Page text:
A few months ago I picked up a bundle of various Carlos Toraño cigars, and they’ve been percolating in my humidor since then. Recently I decided I’d try the Vault D-042, or Vault Red. The original Vault, A-008, was wonderful, and I wanted to see what else the Toraño family had deemed worthy to resurrect from their vault (yes, this is the story behind the name of these two lines).
This cigar features a nice milk-chocolate wrapper that’s satiny smooth. No blemishes whatsoever on the wrapper, although there were a few visible veins. Not a big deal. Great aromas on the stick itself, a coffee and hay that was surprisingly potent. If there is any earmark to be found on Toraño cigars, it’s the pre-light aromas and the aromas off the head once lit.
I cut off the tip of the head with my trusty double guillotine cutter which has a covered back so I don’t accidentally cut too much off. I love the cutter, but I wish it had a hole in the middle so I could get a little deeper on torpedoes. As I generally don’t like to smoke torpedoes anyway (I find that 3 out of 5 have too firm a draw), I haven’t looked too hard for another cutter. This stick was a 5×52 robusto, so no worries there. Once the tip was off and I had tested the draw, I started toasting.
First light revealed an initial burst of pepper, but not strong. It was mellow like pepper on your eggs in the morning. There was some cedar in there, too, but predominantly was earth. I called it a medium-full, but I think that depends on personal opinion. I’m sure some out there would call it a medium (all you diesel spice-dogs out there know exactly what I mean), but the flavors weren’t at all elusive. A solid tobacco core to back up the earth and cedar. The draw unfortunately was pretty loose, and I found out why as I smoked on. More on that in a bit.
One inch down and the pepper had pretty much evaporated. There was still a nice warmth on the tongue that I usually associate with pepper, but one could hardly call it prominent. The earth was still on top, but the cedar had morphed into something sweeter: herb-like with a little citrus. It wasn’t overwhelming, and it never made it to floral; It was just there – subtle and pleasant. Aside from the (still) very loose draw, this thing would have been perfect.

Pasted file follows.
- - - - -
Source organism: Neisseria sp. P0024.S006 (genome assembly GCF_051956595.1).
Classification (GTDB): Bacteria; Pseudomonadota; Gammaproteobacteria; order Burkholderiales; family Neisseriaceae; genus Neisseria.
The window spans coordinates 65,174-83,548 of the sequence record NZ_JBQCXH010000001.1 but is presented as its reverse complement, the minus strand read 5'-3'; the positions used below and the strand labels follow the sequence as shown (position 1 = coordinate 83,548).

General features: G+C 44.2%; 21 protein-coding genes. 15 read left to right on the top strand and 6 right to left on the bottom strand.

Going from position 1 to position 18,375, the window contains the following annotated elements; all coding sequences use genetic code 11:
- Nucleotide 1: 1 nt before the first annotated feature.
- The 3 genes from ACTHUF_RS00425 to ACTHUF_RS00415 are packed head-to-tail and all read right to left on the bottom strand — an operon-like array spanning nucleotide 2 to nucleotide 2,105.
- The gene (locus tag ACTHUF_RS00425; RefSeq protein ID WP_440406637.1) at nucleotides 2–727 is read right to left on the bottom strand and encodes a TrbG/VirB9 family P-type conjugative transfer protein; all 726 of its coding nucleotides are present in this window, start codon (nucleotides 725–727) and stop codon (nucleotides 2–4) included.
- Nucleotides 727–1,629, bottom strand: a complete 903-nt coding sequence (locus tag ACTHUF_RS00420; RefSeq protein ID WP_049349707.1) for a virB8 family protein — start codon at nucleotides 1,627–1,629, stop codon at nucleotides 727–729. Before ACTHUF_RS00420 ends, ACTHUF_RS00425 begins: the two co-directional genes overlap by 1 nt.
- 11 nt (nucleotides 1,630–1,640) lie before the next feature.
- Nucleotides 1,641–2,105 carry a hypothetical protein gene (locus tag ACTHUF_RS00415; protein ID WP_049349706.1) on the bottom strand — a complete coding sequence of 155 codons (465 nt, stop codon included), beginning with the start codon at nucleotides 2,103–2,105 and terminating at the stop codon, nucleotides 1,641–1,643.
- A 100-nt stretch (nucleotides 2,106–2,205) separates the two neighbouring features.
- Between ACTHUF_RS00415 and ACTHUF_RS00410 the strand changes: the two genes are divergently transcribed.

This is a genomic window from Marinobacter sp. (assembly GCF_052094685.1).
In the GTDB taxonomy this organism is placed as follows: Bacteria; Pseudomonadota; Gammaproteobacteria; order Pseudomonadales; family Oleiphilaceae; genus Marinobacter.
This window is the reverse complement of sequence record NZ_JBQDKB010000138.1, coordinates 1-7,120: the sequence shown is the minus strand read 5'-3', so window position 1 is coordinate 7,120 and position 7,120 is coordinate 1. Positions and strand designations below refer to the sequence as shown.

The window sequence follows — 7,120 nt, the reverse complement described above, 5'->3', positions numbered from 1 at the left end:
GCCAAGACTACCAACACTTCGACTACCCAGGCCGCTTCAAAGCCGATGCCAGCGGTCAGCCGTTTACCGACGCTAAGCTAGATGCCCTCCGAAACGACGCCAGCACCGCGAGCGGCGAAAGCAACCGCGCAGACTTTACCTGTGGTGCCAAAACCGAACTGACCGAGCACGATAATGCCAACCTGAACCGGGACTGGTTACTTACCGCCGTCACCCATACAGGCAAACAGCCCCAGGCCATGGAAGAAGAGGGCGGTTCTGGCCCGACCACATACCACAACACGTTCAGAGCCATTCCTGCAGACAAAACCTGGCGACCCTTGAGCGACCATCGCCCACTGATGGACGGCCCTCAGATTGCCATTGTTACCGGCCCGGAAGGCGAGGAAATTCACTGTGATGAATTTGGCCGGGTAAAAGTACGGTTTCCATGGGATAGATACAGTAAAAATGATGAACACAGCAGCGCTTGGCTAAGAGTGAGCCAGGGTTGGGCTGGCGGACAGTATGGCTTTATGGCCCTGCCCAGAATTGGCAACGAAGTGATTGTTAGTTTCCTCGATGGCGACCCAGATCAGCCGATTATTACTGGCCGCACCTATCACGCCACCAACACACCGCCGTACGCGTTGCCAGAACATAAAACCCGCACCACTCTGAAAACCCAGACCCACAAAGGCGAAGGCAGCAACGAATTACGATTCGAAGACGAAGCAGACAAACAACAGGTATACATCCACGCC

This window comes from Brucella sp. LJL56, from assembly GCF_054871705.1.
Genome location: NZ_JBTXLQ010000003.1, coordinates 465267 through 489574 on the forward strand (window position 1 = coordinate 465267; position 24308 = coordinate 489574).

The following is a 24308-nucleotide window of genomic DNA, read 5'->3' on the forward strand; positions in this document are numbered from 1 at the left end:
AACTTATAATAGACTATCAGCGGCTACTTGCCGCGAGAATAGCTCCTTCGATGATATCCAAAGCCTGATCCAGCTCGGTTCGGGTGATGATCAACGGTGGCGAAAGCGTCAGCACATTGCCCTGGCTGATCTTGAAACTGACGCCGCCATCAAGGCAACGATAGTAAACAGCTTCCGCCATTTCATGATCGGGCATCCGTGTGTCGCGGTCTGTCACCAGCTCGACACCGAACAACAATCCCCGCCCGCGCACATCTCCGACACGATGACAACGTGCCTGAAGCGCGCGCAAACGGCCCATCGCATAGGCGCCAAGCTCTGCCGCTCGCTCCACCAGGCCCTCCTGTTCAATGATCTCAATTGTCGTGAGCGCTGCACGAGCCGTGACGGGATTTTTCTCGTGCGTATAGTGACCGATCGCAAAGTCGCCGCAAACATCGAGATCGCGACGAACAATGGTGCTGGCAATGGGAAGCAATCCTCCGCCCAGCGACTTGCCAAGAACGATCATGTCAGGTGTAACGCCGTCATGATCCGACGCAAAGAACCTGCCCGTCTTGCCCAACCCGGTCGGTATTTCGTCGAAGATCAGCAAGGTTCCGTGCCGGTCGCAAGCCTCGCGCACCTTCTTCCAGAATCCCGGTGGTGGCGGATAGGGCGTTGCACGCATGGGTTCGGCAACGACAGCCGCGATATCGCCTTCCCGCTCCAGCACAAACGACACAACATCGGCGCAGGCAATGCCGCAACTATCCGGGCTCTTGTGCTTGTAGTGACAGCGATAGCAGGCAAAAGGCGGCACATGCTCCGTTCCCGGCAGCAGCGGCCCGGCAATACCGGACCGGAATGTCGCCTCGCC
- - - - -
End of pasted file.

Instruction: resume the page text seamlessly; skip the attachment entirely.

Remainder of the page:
When the ash fell off at around one inch, I immediately saw why the draw was so loose:
It’s a bummer, and maybe the other sticks I have won’t have this problem, but I was a little disappointed. Anyway, once I moved past the hole, the draw tightened up appreciably. Around the half-way point the sweetness morphed a bit into a ginger with a hint of raisin. The whole flavor profile was led by earth and tobacco, but it was enjoyable to get that little bit of complexity. And, as with every Toraño I’ve smoked, the aromas off the head while lit are superb – lots of nuts and chocolate. Delicious.
In the last third the strength started to ramp up, and I ended it at the 55 minute mark. Not the longest burn ever recorded, but certainly respectable and not disappointing in a robusto size. I would definitely smoke this again, although if given a choice between the silver or red vaults, I think I would choose the silver. Overall I gave this an 8 out of 10. Not perfect, the burn was a little wonky (no touch-ups required, though), and the very loose draw was annoying at worst, but given the price-point ($7 for a single), well worth the experience. Something every cigar smoker should try.
From Distinguished Ruffian member @thejfraney